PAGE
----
Biphasic Mesothelioma, cell types involving 20 to 40 percent of all mesothelioma cases, are epithelioid and sarcomatoid cells hence also called Mixed Mesothelioma.
Mesothelioma is a rare but highly aggressive form of cancer that affects the mesothelium – the thin lining of tissue that surrounds the lungs, heart, and other organs. It is almost always caused by exposure to asbestos. When asbestos fibers enter the airway, they can get lodged in the deepest part of a person’s lungs. There, they can damage sensitive lung tissues and travel to the mesothelium that surrounds the lungs and the pleura – the small body cavity that sits between the lungs and the ribcage. Once in the pleura, asbestos fibers are extremely difficult to remove, and they cause damage in the cells of the pleural mesothelium.
The common theme behind all cancers is mutation. If a cell is exposed to the right amounts of a carcinogen (cancer causing agent), the DNA in its nucleus will be mutated. The mutations that the carcinogen induce will either push the cells along a cancer pathway or will take away the various safeguards that the cell has in place to prevent it from becoming abnormal. In the case of mesothelioma, asbestos fibers are inducing DNA damage and mutation which cause the cells of the mesothelium to start dividing in an unorganized and rapid fashion. This uncontrolled growth results in a deadly tumor.
Biphasic mesothelioma is a type of mesothelioma that carries a particularly poor prognosis. The term “biphasic” refers to the type of cells that make up the cancer. Other types of mesothelioma include epithelioid mesothelioma and sarcomatoid mesothelioma. A team of doctors and pathologists can gather cells from a mesothelioma patient and run a variety of tests on them to determine precisely which type of mesothelioma they are dealing with, and thus what the patient’s prognosis is. Among other factors, they look at the basic size and shape of the cells to help determine which of the three types of mesothelioma they are dealing with.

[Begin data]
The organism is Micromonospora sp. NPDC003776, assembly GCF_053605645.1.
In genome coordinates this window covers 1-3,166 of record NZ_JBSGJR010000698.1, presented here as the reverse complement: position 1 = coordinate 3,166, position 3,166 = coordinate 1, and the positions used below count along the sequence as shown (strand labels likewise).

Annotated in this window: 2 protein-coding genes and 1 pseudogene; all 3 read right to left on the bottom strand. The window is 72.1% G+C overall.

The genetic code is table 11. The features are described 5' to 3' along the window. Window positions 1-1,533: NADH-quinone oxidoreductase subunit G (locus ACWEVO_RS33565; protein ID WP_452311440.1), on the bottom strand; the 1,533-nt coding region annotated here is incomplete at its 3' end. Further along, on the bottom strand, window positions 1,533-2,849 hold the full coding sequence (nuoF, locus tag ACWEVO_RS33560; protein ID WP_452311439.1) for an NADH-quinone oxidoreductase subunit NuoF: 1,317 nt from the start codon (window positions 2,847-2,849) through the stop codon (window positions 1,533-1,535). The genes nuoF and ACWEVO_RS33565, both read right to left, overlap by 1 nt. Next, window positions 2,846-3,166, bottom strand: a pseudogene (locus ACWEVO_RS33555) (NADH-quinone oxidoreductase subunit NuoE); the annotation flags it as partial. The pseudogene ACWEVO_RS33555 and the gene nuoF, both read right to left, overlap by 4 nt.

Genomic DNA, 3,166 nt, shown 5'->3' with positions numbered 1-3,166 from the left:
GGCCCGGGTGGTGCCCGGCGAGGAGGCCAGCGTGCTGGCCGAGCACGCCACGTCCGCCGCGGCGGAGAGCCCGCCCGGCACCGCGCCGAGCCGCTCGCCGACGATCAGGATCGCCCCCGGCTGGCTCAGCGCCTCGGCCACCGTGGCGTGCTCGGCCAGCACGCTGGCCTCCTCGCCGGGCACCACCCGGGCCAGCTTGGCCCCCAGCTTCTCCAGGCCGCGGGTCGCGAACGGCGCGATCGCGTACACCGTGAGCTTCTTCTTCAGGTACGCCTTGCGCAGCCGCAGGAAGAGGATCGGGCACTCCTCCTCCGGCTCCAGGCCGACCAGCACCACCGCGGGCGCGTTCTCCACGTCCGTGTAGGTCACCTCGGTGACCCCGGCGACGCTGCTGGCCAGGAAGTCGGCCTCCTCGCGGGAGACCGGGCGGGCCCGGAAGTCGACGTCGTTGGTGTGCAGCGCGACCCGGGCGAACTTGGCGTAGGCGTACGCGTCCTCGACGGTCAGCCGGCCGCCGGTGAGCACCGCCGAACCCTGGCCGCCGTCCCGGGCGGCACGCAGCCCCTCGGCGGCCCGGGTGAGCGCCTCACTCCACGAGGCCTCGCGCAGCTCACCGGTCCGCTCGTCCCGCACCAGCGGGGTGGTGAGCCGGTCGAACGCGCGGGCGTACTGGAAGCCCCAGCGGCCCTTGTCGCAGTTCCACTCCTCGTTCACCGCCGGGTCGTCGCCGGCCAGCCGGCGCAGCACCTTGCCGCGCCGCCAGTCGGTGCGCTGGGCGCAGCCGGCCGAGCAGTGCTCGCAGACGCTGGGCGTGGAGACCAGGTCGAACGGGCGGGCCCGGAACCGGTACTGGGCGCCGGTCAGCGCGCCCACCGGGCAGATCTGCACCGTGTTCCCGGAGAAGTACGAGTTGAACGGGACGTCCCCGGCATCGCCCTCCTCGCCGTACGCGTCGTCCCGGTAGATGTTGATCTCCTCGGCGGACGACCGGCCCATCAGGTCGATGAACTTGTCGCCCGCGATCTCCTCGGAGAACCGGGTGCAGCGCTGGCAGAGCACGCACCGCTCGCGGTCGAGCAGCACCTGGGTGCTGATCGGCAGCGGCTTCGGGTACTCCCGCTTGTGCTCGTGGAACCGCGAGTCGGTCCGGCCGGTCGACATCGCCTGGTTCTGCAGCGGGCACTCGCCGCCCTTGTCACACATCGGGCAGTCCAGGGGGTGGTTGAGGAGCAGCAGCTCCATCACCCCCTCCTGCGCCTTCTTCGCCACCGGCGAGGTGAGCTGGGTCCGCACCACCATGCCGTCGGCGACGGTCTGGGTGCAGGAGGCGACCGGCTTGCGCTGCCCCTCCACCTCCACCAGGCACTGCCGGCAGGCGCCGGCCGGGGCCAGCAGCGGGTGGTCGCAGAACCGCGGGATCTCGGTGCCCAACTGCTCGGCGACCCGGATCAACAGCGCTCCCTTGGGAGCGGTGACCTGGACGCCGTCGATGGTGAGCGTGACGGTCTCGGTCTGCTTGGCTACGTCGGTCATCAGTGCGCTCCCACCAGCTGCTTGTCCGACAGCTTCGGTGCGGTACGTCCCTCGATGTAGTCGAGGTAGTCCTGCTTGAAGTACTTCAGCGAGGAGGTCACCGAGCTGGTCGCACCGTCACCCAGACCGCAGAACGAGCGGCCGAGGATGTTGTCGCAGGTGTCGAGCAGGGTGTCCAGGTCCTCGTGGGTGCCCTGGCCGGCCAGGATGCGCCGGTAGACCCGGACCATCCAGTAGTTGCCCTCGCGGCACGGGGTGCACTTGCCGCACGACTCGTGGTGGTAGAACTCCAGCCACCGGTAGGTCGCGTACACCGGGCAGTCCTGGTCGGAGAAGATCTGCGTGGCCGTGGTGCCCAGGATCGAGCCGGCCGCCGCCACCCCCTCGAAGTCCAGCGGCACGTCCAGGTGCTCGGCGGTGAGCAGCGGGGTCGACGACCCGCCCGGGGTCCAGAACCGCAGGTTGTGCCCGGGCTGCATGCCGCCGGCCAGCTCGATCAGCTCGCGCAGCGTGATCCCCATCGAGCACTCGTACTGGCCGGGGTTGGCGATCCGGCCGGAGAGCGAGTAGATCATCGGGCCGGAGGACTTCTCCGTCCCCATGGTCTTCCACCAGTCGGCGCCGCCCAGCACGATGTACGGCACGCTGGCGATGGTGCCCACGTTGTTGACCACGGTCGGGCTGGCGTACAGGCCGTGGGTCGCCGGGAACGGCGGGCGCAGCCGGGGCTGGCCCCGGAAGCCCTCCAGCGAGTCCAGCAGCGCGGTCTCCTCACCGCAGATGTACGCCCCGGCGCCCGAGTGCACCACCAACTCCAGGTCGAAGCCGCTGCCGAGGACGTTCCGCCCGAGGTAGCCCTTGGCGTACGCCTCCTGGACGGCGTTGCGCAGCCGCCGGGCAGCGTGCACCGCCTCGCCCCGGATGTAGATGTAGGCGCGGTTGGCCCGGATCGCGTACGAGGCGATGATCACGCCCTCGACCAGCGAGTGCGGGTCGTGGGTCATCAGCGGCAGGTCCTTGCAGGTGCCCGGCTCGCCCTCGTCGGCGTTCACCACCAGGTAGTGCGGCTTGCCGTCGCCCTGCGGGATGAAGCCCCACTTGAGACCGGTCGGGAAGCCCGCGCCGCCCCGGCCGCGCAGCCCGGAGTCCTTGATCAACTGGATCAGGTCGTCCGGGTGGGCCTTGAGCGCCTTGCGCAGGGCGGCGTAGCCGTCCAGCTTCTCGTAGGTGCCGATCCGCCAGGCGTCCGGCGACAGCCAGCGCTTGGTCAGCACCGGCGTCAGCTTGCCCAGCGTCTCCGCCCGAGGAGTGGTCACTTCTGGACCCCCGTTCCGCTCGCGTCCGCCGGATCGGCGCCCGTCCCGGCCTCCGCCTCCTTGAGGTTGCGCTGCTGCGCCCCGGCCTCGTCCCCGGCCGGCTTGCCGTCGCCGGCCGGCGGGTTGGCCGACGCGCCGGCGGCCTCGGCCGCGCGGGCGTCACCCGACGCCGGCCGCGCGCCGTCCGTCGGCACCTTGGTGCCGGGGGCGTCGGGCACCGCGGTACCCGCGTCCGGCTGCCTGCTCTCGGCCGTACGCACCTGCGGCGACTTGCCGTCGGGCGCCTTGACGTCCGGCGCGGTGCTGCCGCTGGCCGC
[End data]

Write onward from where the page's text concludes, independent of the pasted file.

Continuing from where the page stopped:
Epithelioid mesothelioma cells are relatively uniform in their tubular shape and have a distinct cell nucleus. They may be shaped like cubes or multi-sided boxes. This type of cell is the most common, and is responsible for around 50% to 70% of all malignant mesothelioma cases.
Sarcomatoid mesothelioma cells are much more oval-shaped than epithelioid mesothelioma cells. They are more irregular, and the nucleus of each cell is sometimes very difficult to see. This is the rarest mesothelioma cell type, accounting for only around 10% to 15% of all malignant mesothelioma.
Biphasic mesothelioma cells do not have a unique cellular structure. They appear to be somewhere in the middle of epithelioid and sarcomatoid. About 20% to 40% of mesothelioma cases involve biphasic cells. They can appear as intermixed epithelioid and sarcomatoid cells, specific but separate groupings of the two types, or in transitional area between the two.
The three cell types are all treated in the same way. However, they all have different chemical properties, so there might be more specific treatments in the future that are more effective for each cell type. For now, the only physiological difference between the three is that they carry different prognoses. Epithelioid cancer has an average survival time of 8.5 months, sarcomatoid cancers have an average survival time of 7 months, and biphasic cancers have the lowest average survival time of only 6 months.